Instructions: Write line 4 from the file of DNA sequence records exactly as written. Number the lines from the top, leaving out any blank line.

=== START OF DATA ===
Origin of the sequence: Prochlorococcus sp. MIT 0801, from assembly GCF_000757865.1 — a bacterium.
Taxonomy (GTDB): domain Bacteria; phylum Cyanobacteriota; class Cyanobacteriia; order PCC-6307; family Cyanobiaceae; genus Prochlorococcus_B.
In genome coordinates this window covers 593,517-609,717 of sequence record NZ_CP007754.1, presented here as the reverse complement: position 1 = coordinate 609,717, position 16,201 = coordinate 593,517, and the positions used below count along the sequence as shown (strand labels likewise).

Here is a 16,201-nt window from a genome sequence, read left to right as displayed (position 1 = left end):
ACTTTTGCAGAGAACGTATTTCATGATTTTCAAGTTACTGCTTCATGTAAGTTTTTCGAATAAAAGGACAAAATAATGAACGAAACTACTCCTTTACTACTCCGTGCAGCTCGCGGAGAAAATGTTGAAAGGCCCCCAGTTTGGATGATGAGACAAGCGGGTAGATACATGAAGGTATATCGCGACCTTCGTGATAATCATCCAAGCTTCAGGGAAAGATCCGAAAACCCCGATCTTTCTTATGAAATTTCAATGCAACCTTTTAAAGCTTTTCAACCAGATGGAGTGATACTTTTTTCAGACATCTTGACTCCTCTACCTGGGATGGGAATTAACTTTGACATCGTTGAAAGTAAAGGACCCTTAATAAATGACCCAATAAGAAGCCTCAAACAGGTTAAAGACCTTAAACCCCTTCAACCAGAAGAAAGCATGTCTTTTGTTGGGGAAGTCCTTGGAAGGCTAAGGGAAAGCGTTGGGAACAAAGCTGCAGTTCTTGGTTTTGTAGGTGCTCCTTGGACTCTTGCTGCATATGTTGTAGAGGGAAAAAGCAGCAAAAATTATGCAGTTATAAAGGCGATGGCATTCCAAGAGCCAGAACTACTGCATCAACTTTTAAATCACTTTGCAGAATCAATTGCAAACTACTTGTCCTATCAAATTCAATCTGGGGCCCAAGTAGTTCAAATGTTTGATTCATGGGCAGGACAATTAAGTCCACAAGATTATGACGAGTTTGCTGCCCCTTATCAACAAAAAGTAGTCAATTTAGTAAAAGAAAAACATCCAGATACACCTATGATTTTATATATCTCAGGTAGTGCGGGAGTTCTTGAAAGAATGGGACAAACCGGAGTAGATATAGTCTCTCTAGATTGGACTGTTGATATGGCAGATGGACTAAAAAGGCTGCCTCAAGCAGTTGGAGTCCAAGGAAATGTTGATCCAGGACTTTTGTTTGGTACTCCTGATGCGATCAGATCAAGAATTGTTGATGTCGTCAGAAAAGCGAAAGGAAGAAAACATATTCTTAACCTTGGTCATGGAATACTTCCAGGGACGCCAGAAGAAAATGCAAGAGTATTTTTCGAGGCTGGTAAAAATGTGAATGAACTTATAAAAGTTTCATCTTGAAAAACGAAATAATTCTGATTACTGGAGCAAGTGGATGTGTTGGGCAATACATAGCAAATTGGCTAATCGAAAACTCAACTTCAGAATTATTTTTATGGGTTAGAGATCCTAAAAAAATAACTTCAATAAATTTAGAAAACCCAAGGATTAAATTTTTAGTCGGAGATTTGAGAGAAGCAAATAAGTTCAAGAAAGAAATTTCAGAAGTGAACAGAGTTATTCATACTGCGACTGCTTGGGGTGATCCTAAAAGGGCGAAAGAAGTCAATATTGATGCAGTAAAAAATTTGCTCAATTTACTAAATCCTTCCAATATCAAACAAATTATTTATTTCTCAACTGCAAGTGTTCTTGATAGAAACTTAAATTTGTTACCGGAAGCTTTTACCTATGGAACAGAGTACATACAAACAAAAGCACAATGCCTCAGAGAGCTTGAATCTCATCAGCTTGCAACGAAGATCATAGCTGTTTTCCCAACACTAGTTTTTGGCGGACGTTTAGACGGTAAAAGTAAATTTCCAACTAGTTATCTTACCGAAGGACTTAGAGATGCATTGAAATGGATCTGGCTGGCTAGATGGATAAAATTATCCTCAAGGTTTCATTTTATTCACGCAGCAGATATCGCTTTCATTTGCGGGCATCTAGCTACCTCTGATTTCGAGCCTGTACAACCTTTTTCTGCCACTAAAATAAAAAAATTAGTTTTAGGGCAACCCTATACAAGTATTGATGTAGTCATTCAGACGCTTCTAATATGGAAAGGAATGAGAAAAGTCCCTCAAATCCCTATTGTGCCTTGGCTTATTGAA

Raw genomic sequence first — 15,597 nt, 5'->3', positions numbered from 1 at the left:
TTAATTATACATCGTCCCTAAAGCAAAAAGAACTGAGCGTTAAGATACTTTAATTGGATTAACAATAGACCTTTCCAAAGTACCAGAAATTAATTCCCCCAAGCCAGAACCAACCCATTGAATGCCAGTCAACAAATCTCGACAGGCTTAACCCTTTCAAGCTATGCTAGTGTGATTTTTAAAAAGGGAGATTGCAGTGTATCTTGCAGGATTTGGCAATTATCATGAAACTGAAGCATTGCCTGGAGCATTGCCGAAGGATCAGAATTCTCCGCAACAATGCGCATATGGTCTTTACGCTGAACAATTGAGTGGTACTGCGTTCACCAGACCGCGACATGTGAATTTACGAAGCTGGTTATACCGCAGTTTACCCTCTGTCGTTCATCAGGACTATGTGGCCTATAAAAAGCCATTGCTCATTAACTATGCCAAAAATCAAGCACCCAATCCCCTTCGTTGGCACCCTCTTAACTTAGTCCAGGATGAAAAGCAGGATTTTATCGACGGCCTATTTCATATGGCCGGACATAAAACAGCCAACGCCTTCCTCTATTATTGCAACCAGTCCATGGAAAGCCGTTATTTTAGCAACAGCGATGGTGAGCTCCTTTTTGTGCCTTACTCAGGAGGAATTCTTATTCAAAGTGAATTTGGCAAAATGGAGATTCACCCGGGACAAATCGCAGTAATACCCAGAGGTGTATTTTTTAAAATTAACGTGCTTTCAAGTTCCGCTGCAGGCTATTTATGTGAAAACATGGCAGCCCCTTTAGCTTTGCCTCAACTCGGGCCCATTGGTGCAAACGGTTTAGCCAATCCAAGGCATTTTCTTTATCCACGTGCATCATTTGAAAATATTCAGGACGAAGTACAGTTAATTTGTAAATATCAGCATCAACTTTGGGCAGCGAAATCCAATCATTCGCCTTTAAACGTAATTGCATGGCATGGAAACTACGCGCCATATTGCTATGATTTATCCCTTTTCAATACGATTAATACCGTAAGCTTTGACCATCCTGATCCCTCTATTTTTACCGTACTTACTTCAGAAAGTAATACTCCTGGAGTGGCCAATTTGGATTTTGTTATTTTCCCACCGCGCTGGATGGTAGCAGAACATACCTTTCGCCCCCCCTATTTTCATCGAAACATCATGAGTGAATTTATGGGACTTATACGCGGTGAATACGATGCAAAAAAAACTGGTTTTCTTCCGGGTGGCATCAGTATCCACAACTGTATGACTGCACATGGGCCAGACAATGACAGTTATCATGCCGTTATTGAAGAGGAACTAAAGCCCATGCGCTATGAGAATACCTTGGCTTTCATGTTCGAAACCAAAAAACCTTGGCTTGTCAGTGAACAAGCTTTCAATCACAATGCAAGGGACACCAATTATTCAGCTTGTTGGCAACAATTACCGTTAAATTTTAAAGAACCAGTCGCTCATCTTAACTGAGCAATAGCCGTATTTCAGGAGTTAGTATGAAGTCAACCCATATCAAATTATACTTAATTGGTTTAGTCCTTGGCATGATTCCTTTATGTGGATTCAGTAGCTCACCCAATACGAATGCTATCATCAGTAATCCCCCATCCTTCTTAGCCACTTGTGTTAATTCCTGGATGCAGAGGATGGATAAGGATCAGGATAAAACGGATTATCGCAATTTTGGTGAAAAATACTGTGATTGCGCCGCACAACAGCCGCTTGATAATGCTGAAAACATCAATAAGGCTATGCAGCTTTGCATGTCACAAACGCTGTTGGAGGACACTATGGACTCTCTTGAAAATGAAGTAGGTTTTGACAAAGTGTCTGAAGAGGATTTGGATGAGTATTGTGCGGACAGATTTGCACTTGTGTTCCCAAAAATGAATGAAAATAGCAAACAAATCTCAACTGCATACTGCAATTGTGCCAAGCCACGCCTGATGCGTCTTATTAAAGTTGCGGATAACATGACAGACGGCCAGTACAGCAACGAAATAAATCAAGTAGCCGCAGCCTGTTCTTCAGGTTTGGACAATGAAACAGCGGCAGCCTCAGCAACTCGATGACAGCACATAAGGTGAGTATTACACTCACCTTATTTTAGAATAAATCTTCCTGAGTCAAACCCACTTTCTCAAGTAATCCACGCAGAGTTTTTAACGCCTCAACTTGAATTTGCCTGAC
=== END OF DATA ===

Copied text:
Here is a 16,201-nt window from a genome sequence, read left to right as displayed (position 1 = left end):